OM1 uses predictive analytics to provide better outcomes for patients

A big data healthcare startup based in Cambridge has come out of stealth mode with a $15 million funding round led by local venture capital firm General Catalyst.

The startup, called OM1, was spun out of General Catalyst by physician Rich Gliklich while he was an executive-in-residence at the firm. He was previously CEO of Outcome, a healthcare tech startup that was sold to healthcare giant Quintiles in 2011.

Gliklich told me OM1 is developing a big data analytics platform to predict the outcomes of patients so that hospitals, healthcare systems and other stakeholders can make better decisions about how to care for those patients.

Beyond the support of General Catalyst and other investors, OM1 has another important ally: Gary Gottlieb, CEO of Boston-based healthcare system Partners in Health, who joined OM1’s board of directors last year.

OM1’s software applies machine learning algorithms to clinical and other kinds of data on millions of patients to help physicians understand, for example, how a patient with a particular condition may recover after surgery or react to a certain kind of treatment. Beyond conditions, the software takes things into account like age, gender, work habits and social status.

“What we’re really trying to do is personalize healthcare and the way to do that is data-driven,” Gliklich said.

If a patient’s recovery is taking longer than patients with similar attributes, Gliklich said, the software can help physicians act sooner and find ways to prevent costly procedures.

Hospitals and healthcare systems are under pressure to deliver value-based care, which aims to lower healthcare costs while also improving quality of care. With cardiac care, for example, the Centers for Medicare and Medicaid Services sets certain target prices for what they’re willing to reimburse for Medicare and Medicaid patients. If a hospital’s costs are higher because of things like patient readmissions, the federal agency can penalize the hospital by withholding some payments.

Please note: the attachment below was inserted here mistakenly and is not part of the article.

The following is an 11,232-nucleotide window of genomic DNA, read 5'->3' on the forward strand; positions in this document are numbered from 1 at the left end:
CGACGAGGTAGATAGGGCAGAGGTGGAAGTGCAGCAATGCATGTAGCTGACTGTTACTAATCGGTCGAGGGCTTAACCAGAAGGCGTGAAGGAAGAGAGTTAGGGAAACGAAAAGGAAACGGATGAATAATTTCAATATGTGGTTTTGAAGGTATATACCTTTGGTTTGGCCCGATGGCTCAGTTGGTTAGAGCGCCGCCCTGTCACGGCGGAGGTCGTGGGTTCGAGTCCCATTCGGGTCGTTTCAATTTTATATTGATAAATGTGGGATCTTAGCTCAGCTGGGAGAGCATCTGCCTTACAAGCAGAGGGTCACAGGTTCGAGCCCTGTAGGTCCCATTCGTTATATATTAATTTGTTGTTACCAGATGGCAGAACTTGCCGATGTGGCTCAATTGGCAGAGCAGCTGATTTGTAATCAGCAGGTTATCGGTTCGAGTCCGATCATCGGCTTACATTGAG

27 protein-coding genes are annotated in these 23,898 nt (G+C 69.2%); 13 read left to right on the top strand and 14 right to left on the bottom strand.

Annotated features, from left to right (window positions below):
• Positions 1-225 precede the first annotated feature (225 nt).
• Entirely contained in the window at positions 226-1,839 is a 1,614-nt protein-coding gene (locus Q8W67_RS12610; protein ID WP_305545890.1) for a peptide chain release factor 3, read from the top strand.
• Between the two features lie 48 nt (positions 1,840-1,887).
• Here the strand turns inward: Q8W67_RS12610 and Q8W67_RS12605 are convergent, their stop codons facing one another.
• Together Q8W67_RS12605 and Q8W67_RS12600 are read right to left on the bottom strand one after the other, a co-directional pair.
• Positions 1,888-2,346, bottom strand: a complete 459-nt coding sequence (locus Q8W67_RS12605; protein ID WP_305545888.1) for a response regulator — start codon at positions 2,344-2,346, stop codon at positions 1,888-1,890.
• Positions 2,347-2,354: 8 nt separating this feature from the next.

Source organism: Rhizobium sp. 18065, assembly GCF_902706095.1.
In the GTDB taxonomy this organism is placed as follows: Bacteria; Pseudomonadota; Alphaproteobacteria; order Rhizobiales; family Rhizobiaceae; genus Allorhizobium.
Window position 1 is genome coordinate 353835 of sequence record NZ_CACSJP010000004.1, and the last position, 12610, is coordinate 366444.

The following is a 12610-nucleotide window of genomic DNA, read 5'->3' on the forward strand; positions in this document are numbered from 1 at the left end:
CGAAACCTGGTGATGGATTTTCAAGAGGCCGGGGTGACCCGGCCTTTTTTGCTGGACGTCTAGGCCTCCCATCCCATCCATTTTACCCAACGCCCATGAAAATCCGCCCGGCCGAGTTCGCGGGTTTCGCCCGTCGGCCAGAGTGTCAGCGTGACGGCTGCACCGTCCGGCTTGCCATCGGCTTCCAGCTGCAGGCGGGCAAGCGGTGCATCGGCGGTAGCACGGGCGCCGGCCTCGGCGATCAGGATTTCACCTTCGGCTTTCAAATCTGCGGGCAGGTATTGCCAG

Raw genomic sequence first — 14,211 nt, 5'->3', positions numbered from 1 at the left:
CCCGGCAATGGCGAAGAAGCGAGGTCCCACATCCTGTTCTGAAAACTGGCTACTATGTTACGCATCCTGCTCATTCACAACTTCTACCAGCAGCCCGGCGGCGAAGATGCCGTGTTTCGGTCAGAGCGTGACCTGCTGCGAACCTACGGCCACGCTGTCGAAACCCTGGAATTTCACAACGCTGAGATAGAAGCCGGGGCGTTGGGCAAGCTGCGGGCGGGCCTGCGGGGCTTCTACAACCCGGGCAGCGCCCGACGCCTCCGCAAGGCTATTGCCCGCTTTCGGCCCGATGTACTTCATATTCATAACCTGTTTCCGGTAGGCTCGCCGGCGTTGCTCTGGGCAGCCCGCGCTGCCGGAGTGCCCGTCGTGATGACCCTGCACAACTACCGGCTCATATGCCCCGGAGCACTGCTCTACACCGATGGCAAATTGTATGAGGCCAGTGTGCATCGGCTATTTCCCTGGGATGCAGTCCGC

With OM1, Gliklich said, the software can help hospitals avoid costly events and stay within CMS price targets. “It’s a pretty clear opportunity to show that reducing high-cost events can give a big return on investment,” he said.

But OM1’s software isn’t just designed for hospitals and healthcare systems. Gliklich said the software is also intended for life sciences researchers developing new drugs and devices, patient association groups and healthcare payers. He said OM1 already has some customers in Boston and other parts of the country, though he wasn’t able to disclose any names.

The company’s Series A round brings total funding to $19 million, Gliklich said. Other investors in the new round include Glikvest, 7wire Ventures and Wanxiang Healthcare Investments. After the company was founded in 2015, it now has 45 employees, with plans to continue growing at that pace, Gliklich added.

Larry Bohn, managing director at General Catalyst and OM1 board director, said the company’s software has the potential to be transformative. “Rich and his team are helping to turn that data into actionable insights and ultimately, to transform today’s healthcare organizations into dynamic, always-learning health systems,” Bohn said in a statement.

Source: Bostinno